PROVIDENCE, RI - Rhode Island health inspectors found that Bayview pharmacy had illegally distributed certain medications, failed to keep some records, and not properly maintained a sterile mixing area. A recent Health department order shows the pharmacy has been allowed to resume compounding as long as it follows procedures. But as public attention on compounding pharmacies continues, University of Rhode Island College of Pharmacy dean Ronald Jordan says he hopes any new regulations won't squelch patient access to the drugs they need.
"We worry that excessive regulation or scrutiny of this practice can lead to a real damage for some patients that, without compounding, would be in very sad condition," said Jordan.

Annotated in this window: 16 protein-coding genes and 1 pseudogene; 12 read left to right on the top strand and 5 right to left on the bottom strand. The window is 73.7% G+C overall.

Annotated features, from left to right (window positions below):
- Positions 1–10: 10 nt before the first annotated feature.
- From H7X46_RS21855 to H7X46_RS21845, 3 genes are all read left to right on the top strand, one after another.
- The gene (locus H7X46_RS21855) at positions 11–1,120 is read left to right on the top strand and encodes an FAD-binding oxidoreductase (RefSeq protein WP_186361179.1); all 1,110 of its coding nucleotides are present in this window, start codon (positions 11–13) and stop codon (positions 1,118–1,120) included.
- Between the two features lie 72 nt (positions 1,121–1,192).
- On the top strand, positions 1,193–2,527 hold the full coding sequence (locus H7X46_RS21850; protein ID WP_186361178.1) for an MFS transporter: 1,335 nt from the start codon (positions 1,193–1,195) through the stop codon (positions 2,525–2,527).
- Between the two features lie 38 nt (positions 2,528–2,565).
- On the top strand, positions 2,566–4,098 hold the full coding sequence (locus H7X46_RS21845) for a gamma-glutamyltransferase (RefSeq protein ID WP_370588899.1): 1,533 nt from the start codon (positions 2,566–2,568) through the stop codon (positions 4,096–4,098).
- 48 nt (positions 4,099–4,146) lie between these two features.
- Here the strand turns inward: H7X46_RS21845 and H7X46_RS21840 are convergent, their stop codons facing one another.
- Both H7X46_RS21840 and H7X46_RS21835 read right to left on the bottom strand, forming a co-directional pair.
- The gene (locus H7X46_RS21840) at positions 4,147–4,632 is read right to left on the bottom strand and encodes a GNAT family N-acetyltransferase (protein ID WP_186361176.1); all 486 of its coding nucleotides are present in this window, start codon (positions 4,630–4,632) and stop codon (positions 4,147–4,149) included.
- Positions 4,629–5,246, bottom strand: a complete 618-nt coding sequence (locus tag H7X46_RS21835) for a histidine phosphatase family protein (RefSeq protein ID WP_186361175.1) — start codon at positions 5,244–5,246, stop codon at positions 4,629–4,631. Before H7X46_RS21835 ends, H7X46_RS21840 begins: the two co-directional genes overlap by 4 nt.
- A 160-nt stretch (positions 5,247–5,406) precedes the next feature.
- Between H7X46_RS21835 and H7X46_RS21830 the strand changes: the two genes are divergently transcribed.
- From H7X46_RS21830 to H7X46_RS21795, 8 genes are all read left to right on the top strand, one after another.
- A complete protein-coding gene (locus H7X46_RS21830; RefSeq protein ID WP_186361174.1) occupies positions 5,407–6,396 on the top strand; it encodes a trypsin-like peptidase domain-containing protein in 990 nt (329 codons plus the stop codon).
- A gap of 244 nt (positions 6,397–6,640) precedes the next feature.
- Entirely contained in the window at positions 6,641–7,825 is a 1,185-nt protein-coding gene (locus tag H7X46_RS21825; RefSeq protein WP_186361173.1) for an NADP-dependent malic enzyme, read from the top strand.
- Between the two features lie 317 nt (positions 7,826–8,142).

Jordan says he favors regular inspections and high standards. But he says a tight state budget has curtailed those inspections.
"There's essentially one person there," said Jordan. "When I graduated from school here in 1976 I think there were five or six inspectors in that department for pharmacy. So, the economic situation in the country and world and the state are certainly impacting the state's ability to do the oversight and control that it should do."
The U.S. Food and Drug Administration continues public hearings about compounding pharmacies and is considering stepping up federal regulation.
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